It has been a long time coming, but TikTok says that its first European data center is finally operational — partially, at least — with the process of migrating users’ data to the new facility now underway.
The short-form social video giant announced it was opening a data center in Ireland way back in 2020, noting at the time that it expected to open in the region by early 2022. This timescale was subsequently pushed back to late 2022, and then again to 2023.
So, third time’s a charm, and all that.
The company confirmed that while the data migration has now begun, it likely won’t be complete until Q4 2024, by which point the company should in fact have two (previously announced) additional data centers in operation — a second one in Ireland, plus another in Norway which will apparently run entirely on renewable energy.
As an interim measure until the new data center(s) is fully operational, TikTok says that it has started storing the personal data of its European users — which includes those in the European Union, Switzerland, and the U.K. — in a dedicated secure enclave, though this resides in the U.S.
TikTok recently bundled its European data center efforts together with a bunch of additional data privacy and security efforts, calling it Project Clover. Part of this involved bringing in fresh data access and control processes, including so-called “security gateways” that stipulate which employees can access European TikTok user data. This followed a controversial revelation the previous year, when TikTok confirmed that staff at its parent company in China could access data from users around the world, including those in Europe. This sparked countless governments around the world to ban TikTok on government devices due to security concerns.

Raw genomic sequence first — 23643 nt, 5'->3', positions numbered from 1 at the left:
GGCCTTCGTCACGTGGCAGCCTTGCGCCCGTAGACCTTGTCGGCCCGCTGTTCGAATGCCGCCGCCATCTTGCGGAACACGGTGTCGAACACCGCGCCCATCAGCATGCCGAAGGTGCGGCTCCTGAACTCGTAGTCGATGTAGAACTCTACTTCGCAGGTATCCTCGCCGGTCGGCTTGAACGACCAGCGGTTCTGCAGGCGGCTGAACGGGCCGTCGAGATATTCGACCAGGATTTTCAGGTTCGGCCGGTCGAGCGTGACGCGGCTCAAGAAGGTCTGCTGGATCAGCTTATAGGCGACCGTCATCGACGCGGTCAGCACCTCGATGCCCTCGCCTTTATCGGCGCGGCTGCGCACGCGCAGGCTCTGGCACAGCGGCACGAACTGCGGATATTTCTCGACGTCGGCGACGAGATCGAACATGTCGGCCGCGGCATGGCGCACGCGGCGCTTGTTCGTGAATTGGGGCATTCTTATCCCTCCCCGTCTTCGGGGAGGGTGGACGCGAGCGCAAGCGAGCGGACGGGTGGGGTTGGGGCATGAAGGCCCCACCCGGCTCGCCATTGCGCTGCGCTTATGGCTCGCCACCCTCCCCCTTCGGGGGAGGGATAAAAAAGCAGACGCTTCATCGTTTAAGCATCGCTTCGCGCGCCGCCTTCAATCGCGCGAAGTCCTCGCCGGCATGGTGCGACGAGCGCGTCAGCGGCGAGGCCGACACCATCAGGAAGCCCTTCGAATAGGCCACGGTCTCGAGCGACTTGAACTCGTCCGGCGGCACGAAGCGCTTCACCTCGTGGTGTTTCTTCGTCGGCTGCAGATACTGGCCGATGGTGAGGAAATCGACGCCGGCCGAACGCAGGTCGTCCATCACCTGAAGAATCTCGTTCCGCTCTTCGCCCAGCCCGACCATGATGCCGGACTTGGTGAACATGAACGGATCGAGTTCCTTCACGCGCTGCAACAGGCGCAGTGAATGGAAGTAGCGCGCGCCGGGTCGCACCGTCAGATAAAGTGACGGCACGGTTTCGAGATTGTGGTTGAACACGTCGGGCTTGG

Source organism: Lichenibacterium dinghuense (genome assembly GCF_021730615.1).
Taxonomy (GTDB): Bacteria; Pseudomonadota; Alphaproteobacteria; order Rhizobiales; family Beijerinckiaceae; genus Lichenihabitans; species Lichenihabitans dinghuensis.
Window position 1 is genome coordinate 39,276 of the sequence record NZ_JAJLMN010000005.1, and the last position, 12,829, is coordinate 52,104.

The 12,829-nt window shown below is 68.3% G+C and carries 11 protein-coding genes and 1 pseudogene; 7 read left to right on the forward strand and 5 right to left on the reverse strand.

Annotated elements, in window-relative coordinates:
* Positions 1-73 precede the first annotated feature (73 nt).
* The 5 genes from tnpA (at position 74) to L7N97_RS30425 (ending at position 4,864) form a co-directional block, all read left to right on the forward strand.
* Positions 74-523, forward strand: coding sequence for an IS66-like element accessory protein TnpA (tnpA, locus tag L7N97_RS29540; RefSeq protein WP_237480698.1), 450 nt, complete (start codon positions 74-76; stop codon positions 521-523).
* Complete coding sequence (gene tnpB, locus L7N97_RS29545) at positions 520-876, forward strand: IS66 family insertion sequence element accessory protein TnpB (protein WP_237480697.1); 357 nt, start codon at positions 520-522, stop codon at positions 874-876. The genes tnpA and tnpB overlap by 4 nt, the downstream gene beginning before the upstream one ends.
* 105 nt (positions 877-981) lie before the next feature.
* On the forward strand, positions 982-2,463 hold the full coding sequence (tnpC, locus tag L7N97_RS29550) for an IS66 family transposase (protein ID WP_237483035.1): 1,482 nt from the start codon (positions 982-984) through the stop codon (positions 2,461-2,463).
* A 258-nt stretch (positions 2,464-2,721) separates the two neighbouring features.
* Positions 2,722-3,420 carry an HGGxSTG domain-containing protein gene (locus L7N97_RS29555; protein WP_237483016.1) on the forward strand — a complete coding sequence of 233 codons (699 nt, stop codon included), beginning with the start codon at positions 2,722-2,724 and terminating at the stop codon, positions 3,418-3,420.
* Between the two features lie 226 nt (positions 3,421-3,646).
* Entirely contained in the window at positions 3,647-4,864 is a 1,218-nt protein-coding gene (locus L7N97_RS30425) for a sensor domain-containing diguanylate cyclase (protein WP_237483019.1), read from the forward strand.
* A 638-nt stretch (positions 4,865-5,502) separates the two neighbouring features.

And that, it seems, is partly what its temporary new enclave is all about. TikTok says that employees based in China won’t be able to access any data stored in the new enclave.
As part of its data privacy bolstering efforts in Project Clover, TikTok also previously revealed that it would engage the services of an independent security company to audit its data controls and practices. Today, the company confirmed that company’s identity: NCC Group, a publicly-traded U.K.-based information assurance firm, with offices across Europe.
“NCC Group will perform ongoing security assessments of the new security gateways we are building around European user data, the TikTok app, our data centres, and other TikTok infrastructure,” wrote Theo Bertram, TikTok’s European VP of public policy, in a blog post. “NCC Group will also serve as a managed security services provider for our security gateways, performing real-time monitoring to identify and respond to any suspicious or anomalous access attempts and provide assurance on the integrity of the enhanced security controls operations.”
Bertram added that TikTok and NCC Group plant o work with European policymakers in the coming months to outline how its new data security system works.